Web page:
Antiquity Buzzes with Modernity
Sofia is one of the oldest capitals in Europe—with evidence showing origins dating back some 9,000 years. During Roman times, it was called Serdica and was the seat of the Thrace province. This may seem like ancient history—and it is—but it is fundamental to understanding the modern city.
Standing in the centre of Sofia, near the Palace of Justice, provides a day of activity—travelling through many centuries—just by turning in a circle. To one side is the Saint Aleksandar Nevski Cathedral. On another side, the National Archaeological Museum. Beyond that, the National Art Gallery, Natural History Museum, the remains of the ancient city of Serdica, and the National Opera and Ballet. In front of you sits the Sofia Synagogue. Behind you, the Puppet Museum stands in the foreground with the Russian Monument Square in the distance.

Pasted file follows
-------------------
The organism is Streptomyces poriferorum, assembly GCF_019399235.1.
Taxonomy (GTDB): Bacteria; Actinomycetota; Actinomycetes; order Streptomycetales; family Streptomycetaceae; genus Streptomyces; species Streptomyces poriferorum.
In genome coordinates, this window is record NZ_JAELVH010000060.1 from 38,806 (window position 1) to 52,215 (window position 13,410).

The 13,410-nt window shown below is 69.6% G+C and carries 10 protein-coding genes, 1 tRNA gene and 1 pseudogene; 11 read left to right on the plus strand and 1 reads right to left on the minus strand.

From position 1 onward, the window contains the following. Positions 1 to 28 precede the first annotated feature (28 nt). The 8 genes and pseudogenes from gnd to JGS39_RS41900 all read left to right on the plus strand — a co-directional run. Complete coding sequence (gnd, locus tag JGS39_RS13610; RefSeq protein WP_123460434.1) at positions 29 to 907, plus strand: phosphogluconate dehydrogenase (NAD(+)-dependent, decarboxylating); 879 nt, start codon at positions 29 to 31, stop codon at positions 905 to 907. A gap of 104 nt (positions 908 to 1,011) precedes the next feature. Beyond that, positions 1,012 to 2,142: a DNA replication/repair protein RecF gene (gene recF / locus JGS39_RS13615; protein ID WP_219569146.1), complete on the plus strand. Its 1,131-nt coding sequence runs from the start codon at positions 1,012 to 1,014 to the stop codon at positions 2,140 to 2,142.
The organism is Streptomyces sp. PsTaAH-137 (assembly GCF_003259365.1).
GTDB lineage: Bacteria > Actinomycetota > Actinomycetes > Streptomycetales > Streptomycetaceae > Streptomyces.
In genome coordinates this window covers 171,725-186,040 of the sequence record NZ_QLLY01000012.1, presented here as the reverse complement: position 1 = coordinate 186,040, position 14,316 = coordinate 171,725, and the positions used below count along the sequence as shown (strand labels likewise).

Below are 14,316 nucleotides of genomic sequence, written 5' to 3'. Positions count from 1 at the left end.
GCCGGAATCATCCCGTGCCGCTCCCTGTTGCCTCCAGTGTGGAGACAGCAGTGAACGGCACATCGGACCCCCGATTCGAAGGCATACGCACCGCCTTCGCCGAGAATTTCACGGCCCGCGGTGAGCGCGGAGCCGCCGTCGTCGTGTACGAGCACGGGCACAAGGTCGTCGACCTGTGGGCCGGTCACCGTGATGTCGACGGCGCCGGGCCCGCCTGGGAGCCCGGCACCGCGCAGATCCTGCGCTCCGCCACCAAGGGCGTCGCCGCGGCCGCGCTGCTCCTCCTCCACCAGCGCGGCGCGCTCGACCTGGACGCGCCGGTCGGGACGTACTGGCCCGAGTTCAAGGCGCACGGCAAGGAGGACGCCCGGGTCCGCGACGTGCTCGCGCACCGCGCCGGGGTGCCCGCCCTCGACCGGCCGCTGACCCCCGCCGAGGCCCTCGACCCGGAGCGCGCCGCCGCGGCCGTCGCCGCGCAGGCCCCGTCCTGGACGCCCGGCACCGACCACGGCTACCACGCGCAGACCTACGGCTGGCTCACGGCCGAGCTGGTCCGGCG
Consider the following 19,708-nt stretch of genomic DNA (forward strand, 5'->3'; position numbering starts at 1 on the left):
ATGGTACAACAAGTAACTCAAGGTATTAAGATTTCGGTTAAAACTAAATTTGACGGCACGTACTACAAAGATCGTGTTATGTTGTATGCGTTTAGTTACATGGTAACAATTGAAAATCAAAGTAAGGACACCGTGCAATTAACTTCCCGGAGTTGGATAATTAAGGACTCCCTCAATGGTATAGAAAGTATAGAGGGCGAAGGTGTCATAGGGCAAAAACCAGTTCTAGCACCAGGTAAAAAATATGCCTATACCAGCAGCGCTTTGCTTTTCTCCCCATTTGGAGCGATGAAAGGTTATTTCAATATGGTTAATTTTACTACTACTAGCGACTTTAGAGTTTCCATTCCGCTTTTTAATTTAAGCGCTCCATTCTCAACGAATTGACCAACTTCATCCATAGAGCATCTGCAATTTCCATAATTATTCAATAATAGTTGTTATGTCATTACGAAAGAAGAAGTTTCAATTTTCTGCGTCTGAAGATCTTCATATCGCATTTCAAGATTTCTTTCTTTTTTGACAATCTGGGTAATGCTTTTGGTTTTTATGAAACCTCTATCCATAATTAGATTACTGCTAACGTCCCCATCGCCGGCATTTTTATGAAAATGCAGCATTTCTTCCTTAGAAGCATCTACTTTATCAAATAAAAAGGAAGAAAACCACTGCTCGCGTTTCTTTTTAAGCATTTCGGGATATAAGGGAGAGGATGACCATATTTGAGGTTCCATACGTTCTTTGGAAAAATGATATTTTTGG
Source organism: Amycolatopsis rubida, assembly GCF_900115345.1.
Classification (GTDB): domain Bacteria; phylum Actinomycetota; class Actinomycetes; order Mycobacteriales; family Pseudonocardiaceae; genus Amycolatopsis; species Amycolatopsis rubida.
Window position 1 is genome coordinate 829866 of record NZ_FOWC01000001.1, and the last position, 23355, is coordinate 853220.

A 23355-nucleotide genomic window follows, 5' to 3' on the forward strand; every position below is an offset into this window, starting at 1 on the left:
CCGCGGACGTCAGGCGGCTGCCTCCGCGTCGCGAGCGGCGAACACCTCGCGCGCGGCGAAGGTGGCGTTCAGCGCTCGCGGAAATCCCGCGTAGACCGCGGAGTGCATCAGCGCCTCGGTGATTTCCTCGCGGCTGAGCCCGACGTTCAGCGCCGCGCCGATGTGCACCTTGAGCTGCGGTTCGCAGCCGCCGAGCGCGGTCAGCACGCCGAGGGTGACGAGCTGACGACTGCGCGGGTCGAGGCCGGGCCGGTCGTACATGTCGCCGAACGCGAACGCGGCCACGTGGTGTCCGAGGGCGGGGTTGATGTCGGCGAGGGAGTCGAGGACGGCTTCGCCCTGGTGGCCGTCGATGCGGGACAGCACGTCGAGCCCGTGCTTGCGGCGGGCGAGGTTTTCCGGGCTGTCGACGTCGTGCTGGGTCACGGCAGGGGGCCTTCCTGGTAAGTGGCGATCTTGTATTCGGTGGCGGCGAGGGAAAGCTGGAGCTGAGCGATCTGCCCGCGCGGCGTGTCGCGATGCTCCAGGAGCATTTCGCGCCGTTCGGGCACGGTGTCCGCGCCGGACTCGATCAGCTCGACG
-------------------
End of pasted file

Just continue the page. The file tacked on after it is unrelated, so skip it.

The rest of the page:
Throughout the mix is a buzzing supply of cafes, bistros, and bars. These are intermingled with buildings possessing an assortment of architectural styles: from modern glass to neo-Renaissance, Secessionist, Stalinist, and Soviet Modernist. Visitors will never grow tired of Sofia because with each turn, there’s a new era to discover.